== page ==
However, it is worth pausing here to note that for any charters which are booked after the date on which it had become apparent to the parties that COVID-19 could interfere with the charter, a yacht owner may find it harder in any resulting arbitration to successfully assert that any cancellation was as a result of an act of force majeure. Accordingly, for any yacht owners who are currently booking charters for the months ahead, care must be taken to ensure that an appropriate addendum to the MYBA Charter Agreement is drawn up amending the terms of the agreement and fully providing for what should happen should the charter have to be cancelled for reasons relating to the Coronavirus.

If an owner is able to demonstrate that it is required to cancel the charter for reasons of force majeure, clause 9(d) of the MYBA Charter Agreement provides that upon tendering notice of cancellation, the Charterer’s exclusive remedy will be to receive immediate repayment without interest of the full amount of all payments made by him under the terms of the agreement. In short, the Owner is obliged to provide the Charterer with a full refund.

Where the Owners need to cancel is not based on force majeure reasons, the situation is however very different. Pursuant to clause 9(e), where the cancellation is for any reason, other than force majeure, the Charterer shall be entitled to immediate repayment without interest of the full amount of all payments made by him under the terms of the agreement and shall additionally be entitled to liquidated damages from the Owner based on a percentage of the Charter Fee and calculated on a sliding scale which increases depending upon how close to the commencement of the Charter Period the notice of cancellation is given. If cancellation is given fourteen days or less before the commencement of the Charter Period, the MYBA Charter Agreement provides that the Owner is to pay an amount equivalent to 50% of the Charter Fee.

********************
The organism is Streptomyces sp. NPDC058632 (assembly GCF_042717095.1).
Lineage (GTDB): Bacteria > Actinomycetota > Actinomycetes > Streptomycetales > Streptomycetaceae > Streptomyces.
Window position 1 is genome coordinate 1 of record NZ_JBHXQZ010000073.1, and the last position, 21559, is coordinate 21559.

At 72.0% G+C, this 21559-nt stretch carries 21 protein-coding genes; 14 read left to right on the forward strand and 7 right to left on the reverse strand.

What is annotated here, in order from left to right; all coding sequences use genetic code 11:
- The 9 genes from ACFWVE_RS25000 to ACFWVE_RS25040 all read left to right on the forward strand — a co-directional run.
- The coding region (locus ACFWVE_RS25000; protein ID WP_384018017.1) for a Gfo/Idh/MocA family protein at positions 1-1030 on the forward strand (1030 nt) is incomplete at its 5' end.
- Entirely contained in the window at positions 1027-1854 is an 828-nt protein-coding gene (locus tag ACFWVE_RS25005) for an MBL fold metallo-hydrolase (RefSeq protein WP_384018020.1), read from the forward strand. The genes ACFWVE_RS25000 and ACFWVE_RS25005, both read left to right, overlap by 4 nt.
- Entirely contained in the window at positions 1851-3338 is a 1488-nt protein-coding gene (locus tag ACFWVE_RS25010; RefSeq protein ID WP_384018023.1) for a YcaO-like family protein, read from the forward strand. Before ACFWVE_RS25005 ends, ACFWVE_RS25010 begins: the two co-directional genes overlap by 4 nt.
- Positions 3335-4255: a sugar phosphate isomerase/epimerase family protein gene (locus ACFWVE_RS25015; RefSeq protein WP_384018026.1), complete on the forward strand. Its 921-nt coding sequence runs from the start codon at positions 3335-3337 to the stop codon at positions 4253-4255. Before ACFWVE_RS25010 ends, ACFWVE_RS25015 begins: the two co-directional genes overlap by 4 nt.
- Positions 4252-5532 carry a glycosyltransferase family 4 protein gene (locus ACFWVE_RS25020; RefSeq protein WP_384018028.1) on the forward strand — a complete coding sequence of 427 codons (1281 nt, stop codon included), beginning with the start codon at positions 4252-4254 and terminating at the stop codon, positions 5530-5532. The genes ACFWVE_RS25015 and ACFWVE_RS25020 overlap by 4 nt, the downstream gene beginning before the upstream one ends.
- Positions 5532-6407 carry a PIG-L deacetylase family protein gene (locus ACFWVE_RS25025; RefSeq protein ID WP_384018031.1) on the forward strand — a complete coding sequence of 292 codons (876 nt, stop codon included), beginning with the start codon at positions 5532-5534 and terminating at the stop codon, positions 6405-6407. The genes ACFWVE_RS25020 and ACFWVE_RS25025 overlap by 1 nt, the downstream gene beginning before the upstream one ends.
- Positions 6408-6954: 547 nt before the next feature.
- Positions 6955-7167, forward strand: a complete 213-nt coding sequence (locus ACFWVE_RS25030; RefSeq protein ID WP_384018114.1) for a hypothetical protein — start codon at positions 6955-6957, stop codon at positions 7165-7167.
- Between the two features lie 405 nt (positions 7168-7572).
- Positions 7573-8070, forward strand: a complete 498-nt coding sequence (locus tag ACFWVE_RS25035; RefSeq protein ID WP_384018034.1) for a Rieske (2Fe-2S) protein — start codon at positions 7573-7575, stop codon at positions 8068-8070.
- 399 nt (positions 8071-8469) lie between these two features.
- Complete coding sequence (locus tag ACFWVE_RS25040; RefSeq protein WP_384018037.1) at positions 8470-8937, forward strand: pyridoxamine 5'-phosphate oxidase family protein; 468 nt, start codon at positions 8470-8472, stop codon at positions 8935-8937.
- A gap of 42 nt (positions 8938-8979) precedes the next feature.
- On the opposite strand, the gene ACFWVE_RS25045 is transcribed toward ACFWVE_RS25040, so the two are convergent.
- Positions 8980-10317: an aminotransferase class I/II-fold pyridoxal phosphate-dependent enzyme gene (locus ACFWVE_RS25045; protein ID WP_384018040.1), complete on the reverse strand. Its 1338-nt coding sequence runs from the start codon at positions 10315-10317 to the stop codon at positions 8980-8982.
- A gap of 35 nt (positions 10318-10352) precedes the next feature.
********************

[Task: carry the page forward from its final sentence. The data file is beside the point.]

Charter’s Cancellation Rights

Curiously, the MYBA Charter Agreement does not provide the Charterer with any right to cancel which does not involve the Charterer forfeiting monies that have been paid to the Owner. In other words, once the Charterer has signed the MYBA Charter Agreement and paid its deposit, that deposit is at risk. There are no provisions in the MYBA Charter Agreement which allow the Charterer the right to invoke the force majeure provisions of the agreement in the same way that the Owner can.

Accordingly, were the Charterer to find themselves in a situation where, say, they were unable to travel out of their home country due to their government having closed the borders, the MYBA Charter Agreement does not offer the Charter any relief from its obligations or any ability to obtain a refund.

Does this therefore mean that the Charterer simply loses out and loses the money paid for the charter? – not necessarily. English law evolved in 19th century to recognise that there are certain events which, if they occur after the formation of the contract, render further performance of the contract impossible, illegal or something different from what was contemplated by the parties when entering into the contract. As lawyers, we call these events “frustrating” events.

Frustration is not a straight forward doctrine to rely on. It is reliant on the correct construction of the terms of the contract taking into account the context in which the contract was made and the wider circumstances. If there is a significant difference between the original contractual obligation and the performance that is possible due to the change in circumstances, it may be possible to rely on the doctrine of frustration. Successful reliance however will be dependent upon the parties having not made provision in the contract for the specific circumstances that are allegedly preventing the contract form being performed – in our case, the outbreak of disease. Equally, the doctrine of frustration only applies where the supervening event is beyond the control of both parties. It cannot be relied upon by a party who simply wants to try and escape what they now view as a ‘bad’ deal.